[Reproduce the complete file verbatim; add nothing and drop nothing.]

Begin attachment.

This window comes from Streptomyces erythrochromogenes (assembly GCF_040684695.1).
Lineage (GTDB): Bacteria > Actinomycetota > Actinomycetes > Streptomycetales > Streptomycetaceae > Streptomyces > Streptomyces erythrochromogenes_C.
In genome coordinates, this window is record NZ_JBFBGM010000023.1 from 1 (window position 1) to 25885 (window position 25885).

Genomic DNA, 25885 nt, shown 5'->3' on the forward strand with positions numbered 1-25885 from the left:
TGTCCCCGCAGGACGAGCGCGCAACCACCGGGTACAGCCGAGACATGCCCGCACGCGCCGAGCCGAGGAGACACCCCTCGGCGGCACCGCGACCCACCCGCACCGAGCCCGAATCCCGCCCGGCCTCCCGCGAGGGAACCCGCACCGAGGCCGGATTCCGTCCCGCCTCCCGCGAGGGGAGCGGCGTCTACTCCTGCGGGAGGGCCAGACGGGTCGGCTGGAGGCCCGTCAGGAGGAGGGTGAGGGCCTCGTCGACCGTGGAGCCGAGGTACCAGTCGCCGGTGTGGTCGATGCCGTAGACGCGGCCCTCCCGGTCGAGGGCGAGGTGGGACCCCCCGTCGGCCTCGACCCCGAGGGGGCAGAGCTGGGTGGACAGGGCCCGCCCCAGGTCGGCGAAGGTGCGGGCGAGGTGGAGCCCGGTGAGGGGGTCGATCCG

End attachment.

This window comes from Streptomyces erythrochromogenes (assembly GCF_040684695.1).
Lineage (GTDB): Bacteria > Actinomycetota > Actinomycetes > Streptomycetales > Streptomycetaceae > Streptomyces > Streptomyces erythrochromogenes_C.
In genome coordinates, this window is record NZ_JBFBGM010000023.1 from 1 (window position 1) to 25885 (window position 25885).

Genomic DNA, 25885 nt, shown 5'->3' on the forward strand with positions numbered 1-25885 from the left:
TGTCCCCGCAGGACGAGCGCGCAACCACCGGGTACAGCCGAGACATGCCCGCACGCGCCGAGCCGAGGAGACACCCCTCGGCGGCACCGCGACCCACCCGCACCGAGCCCGAATCCCGCCCGGCCTCCCGCGAGGGAACCCGCACCGAGGCCGGATTCCGTCCCGCCTCCCGCGAGGGGAGCGGCGTCTACTCCTGCGGGAGGGCCAGACGGGTCGGCTGGAGGCCCGTCAGGAGGAGGGTGAGGGCCTCGTCGACCGTGGAGCCGAGGTACCAGTCGCCGGTGTGGTCGATGCCGTAGACGCGGCCCTCCCGGTCGAGGGCGAGGTGGGACCCCCCGTCGGCCTCGACCCCGAGGGGGCAGAGCTGGGTGGACAGGGCCCGCCCCAGGTCGGCGAAGGTGCGGGCGAGGTGGAGCCCGGTGAGGGGGTCGATCCG